Rule #9 - The best thing to teach them is how to learn.  The reality is that I can’t keep up with Simon on languages - Eric probably can, but I’m not sure we have time.  So Simon is learning to learn himself. Critical thinking, research and analytic skills are things that are often taught very poorly by public schools in general - and also by many homeschooling parents.  The truth is that if your kid doesn’t read Romeo and Juliet in high school or learn Russian or whatever, *if they’ve received a good foundation* and if you’ve taught them how to learn they can do a lot of it later. 

Rule #10 - There’s nothing wrong with NOT homeschooling. The thing is, homeschoolers get a lot of shit from non-homeschoolers, assuming that homeschoolers are too ignorant to teach their kids, or are raising weirdoes, and they can be awfully defensive about it.  At the same time, non-homeschoolers feel like homeschoolers spend a lot of time trashing public schools and implying that if they really loved their kids, they’d be home with their kids.  Frankly, both of these attitudes piss me off - it isn’t either/or, and there’s no real reason for parents, struggling to do the best they can by their kids to fight one another.  Let’s just assume that everyone is doing the best they can, can we?



Turkey, Anyone?

Sharon December 14th, 2009

If you or anyone you know is looking to serve a heritage turkey over the holidays, and is looking for one in the New York Capital Region, we have a dozen turkeys that were too small for the table at Thanksgiving, but will be available after Friday.  They are old breeds - Blue Slate, Black Spanish and Bourbon Red - raised on pasture, foraging for a large portion of their diet.  We are not certified organic but they were fed organic feed to supplement their diet, and homegrown organic grains as well.   We can probably deliver to central points in the Albany/Schenectady area.  Price is $2.60 per pound - and most of the birds will be between 10 and 18lbs, with a few a bit bigger.

Email me if you are interested!  We just ate the last of last year’s batch of turkeys, and it was utterly delicious - moister, richer tasting and just better.


Independence Days Update: Winter, Interrupted

Sharon December 14th, 2009

We’re having an extremely welcome pause in the cold today and tomorrow, which gives us the time to do a bunch of things we really should have gotten to before, but didn’t.  I’ve still got containers out in the garden that weren’t brought in, and fencing to put away, and the last of the root crops to pull (at least the ones not staying in the ground until spring).  Much to do, all of it late - but that’s the story of our life.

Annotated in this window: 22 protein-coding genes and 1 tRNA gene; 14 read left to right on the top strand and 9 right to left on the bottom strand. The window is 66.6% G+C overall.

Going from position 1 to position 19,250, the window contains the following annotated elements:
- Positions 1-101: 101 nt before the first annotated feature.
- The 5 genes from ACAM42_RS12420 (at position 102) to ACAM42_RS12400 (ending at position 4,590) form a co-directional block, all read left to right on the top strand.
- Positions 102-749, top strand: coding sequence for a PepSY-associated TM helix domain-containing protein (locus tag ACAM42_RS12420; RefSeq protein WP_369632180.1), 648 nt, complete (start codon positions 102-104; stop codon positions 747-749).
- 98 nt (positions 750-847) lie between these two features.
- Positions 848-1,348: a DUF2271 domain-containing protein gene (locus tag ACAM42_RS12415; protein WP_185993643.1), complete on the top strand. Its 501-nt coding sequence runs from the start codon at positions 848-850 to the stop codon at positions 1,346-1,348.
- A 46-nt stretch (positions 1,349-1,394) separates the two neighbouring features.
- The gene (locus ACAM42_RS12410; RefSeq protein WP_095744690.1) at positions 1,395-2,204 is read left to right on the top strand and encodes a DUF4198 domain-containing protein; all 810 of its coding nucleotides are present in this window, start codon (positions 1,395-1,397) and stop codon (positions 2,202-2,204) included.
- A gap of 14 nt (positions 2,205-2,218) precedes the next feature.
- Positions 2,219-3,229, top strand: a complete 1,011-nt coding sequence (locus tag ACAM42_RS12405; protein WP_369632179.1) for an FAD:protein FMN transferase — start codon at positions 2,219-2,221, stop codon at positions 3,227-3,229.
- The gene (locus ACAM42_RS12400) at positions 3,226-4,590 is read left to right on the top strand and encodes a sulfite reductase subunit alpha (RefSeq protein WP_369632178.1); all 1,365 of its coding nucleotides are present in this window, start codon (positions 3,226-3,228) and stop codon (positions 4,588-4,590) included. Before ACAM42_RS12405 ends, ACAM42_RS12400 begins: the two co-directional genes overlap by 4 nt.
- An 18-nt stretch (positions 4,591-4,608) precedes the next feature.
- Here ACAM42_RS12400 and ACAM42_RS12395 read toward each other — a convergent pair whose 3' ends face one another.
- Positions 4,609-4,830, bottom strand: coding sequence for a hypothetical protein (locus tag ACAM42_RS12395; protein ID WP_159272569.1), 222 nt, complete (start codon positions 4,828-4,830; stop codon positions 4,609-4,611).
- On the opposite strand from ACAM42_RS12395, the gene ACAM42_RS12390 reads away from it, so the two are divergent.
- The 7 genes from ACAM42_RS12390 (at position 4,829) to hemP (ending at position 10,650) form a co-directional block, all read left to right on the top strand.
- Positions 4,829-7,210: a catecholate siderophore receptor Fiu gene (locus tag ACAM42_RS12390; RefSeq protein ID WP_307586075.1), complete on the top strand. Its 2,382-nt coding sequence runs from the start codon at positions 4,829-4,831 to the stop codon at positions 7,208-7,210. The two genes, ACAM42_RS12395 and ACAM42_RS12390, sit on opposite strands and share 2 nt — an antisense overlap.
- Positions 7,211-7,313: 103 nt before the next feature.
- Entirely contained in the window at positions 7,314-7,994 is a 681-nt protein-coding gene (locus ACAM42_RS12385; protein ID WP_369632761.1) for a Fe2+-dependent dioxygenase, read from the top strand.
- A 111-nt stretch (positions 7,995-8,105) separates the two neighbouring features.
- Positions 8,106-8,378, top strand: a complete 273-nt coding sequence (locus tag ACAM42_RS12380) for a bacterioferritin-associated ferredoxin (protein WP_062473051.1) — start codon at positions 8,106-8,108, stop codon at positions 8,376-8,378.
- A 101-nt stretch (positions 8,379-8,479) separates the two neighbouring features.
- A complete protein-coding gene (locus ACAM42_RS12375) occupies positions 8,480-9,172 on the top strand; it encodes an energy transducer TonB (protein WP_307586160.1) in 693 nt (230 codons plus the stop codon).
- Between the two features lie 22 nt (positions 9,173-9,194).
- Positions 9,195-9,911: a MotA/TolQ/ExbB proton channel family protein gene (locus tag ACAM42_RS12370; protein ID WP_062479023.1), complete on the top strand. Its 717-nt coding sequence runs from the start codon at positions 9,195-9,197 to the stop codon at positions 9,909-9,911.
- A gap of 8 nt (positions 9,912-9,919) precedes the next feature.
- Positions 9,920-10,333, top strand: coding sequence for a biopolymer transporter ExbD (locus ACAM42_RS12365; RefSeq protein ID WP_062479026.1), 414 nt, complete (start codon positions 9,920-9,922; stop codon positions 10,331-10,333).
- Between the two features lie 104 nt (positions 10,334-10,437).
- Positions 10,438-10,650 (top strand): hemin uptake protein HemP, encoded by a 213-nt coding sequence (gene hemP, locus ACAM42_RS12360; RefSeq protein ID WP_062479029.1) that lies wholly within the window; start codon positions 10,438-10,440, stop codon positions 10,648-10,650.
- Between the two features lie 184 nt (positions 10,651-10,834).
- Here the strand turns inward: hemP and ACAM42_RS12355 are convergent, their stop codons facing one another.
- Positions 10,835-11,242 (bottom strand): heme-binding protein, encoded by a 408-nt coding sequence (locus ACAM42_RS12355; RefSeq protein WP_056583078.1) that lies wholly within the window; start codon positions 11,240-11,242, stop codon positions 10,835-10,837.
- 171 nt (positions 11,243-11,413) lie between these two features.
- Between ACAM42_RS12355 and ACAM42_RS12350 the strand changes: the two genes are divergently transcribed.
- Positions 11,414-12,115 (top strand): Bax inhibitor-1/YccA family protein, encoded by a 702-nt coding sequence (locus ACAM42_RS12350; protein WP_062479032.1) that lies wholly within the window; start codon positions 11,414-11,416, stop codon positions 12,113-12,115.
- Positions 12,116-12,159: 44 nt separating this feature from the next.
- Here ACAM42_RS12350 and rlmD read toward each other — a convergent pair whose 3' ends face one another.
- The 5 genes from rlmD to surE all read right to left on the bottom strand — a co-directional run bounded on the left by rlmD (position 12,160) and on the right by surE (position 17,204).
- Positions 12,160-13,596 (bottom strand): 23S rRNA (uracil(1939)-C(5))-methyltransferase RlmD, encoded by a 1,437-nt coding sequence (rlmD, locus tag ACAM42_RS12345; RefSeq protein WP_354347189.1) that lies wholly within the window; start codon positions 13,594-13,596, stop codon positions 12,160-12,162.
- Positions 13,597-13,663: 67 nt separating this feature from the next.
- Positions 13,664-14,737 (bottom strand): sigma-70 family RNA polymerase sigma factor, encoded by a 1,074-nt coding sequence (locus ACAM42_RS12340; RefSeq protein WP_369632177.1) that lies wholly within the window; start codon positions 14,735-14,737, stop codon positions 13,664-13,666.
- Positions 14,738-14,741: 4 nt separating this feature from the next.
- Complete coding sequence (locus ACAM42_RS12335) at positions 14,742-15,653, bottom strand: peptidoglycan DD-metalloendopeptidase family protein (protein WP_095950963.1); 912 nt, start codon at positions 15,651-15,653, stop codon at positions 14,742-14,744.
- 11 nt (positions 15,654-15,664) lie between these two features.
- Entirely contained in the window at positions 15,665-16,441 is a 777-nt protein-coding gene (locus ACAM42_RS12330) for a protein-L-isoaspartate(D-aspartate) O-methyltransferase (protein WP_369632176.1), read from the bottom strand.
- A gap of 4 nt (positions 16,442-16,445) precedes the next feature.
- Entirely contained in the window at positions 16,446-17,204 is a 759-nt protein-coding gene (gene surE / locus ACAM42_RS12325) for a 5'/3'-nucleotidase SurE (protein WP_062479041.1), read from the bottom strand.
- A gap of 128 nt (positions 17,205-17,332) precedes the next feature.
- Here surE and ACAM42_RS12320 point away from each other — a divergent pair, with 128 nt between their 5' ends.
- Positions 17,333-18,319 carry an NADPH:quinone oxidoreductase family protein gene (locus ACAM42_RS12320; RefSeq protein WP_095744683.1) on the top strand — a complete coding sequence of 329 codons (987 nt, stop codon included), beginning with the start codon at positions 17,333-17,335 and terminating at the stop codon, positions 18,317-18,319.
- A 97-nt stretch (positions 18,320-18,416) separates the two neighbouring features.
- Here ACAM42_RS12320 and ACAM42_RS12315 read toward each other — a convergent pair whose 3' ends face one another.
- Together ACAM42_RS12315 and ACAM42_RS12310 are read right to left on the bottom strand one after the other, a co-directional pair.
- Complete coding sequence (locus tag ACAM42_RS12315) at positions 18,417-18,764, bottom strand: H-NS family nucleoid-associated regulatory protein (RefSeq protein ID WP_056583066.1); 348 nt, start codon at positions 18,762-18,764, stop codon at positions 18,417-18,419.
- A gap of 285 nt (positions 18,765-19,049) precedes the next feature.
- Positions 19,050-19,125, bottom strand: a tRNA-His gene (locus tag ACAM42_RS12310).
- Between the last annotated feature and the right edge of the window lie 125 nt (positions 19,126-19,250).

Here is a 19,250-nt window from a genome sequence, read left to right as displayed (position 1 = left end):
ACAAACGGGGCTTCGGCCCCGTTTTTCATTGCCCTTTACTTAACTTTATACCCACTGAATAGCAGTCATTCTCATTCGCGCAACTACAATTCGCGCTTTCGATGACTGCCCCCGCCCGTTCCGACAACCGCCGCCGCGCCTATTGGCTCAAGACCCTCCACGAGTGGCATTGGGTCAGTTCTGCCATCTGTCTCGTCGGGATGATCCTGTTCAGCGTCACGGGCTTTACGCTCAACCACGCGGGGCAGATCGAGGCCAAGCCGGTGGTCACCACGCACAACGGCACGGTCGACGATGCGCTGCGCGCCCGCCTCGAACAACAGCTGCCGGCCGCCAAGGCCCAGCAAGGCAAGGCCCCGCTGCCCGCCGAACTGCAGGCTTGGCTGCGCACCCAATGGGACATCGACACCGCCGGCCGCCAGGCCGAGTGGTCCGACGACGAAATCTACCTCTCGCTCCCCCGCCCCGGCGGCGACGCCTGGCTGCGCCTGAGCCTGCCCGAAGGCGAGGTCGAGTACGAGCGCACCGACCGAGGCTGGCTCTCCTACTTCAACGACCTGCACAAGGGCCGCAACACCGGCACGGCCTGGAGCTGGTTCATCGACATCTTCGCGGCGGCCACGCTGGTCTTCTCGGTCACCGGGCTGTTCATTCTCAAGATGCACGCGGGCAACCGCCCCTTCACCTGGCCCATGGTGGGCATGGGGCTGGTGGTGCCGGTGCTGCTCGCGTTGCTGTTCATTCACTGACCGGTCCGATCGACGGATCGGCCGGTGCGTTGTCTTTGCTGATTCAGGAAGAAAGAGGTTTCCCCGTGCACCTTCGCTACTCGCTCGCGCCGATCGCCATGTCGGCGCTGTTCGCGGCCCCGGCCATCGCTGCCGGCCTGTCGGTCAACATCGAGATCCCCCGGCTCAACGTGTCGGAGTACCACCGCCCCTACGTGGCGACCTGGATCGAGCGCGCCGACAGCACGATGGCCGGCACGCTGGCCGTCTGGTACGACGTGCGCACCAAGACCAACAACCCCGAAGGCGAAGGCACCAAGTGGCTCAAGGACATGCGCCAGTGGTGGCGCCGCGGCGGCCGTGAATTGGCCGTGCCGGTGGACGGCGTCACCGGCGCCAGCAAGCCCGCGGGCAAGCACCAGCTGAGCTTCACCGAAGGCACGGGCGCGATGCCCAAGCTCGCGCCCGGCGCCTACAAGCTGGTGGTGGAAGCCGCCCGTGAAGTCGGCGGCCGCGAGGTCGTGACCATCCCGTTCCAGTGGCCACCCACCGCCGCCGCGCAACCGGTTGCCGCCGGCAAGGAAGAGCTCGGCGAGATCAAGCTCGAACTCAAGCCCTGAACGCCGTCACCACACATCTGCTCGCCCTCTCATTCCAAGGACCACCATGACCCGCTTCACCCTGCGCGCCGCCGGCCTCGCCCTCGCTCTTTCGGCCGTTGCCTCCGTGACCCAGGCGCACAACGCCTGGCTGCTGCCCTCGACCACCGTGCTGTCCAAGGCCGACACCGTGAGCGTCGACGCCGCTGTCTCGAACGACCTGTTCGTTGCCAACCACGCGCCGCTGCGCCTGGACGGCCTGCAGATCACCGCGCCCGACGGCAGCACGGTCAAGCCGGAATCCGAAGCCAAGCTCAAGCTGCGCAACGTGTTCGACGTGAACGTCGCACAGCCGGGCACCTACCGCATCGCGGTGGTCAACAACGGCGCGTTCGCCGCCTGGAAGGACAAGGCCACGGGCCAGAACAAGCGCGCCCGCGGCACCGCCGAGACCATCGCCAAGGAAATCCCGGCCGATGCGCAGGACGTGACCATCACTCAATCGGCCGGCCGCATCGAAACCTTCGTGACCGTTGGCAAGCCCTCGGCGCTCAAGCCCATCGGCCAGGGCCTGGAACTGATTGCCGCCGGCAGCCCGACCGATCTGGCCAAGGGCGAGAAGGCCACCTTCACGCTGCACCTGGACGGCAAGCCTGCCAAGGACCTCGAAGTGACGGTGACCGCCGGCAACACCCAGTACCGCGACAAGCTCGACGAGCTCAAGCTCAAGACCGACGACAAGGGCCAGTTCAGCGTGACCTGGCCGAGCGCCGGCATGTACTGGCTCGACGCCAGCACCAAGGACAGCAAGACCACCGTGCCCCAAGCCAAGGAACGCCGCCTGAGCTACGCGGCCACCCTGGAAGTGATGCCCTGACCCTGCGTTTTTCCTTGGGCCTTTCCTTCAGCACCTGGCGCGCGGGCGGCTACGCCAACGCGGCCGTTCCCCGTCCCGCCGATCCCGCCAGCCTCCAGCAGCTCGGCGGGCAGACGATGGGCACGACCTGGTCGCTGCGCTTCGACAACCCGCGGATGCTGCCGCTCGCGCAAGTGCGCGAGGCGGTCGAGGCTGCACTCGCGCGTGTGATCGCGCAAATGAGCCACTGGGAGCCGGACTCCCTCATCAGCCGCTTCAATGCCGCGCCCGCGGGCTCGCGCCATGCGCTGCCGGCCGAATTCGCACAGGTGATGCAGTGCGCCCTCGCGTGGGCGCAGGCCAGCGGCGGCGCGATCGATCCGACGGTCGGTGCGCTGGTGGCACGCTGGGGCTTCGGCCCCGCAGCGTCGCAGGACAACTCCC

The cold weather means moving over to winter management of the animals - we’re starting to dig into our reserves of home-grown feed supplements - sunflower seeds, pumpkins, corn and amaranth go to the chickens, the goats and the turkeys.  We’re not independent of the feed store, but we do what we can to reduce our dependency, and try and buy local and organic otherwise. 

Chanukah started earlier this week, and has been very pleasant.  We were supposed to celebrate Isaiah’s birthday and Chanukah yesterday, but bad weather and a minor (and now fixed) dental crisis involving Eli meants that we ended up rescheduling for next week, at least on the birthday end.  We had a quiet holiday celebration with two of the Grandmas and us and the kids, and it was lovely. 

It has been a busy week getting ready for the holiday and also making the shift over to winter - just over a week ago, it was 60, so many of the last minute winter things involving sealing and tightening really don’t get done until it gets properly cold.   With the start of the new blog and the end of Eric’s term with its flood of grading and exams, last week was rushed and we’re looking forward to a bit more quiet.  I feel like I didn’t get much done last week.

I’m starting to look at the seed catalogs and dream of the next garden.  I’m also plotting a low-budget, minimalist house rearrangement and some paint to pretty up two really ugly bits of my home.  We’ve got a room that has become a junk room, and I’m going to move some bookcases in there, get a couple of big chairs off of Craigslist, and paint it a decent color (I miss Eric’s grandmother, but not her taste in taupe and baby blue home decor ;-)), and make it a more pleasant place to be.  I’ve got bees on the brain and sheep as well, and am mulling over our farm plan. 

Of course I’m not really supposed to be doing these things - instead, I’m supposed to be single mindedly working on my book.  So far, this is not happening ;-)

Plant something: Nada

Harvest something: Some kale and turnip greens, and a few turnips.  Also rosemary, thyme and oregano from the windowsill plants.

Preserve something: Apple Quince Sauce, froze some fried cauliflower

Waste Not: Tried to make an eggshell menorah out of saved aracauna eggs.  Destroyed eggshells and failed miserably ;-) . Otherwise, the usual composting, feeding things to other things, using up scraps…

Want Not: Picked up a big order of wheat, oats and dried fruit. 

Eat the food: Latkes, latkes, latkes - yum!  They are best, IMHO, with applesauce mixed with some quinces for that incomparable fragrance.  We also made sofganiyot for the first time, filled with homemade jam - the raspberry is still the best, but the peach-almond was awesome. 

Build community food systems - still doing a lot of radio interviews for _Independence Days_ - also, working hard on pushing poultry on a lot of people - I’m your poultry pusherwoman!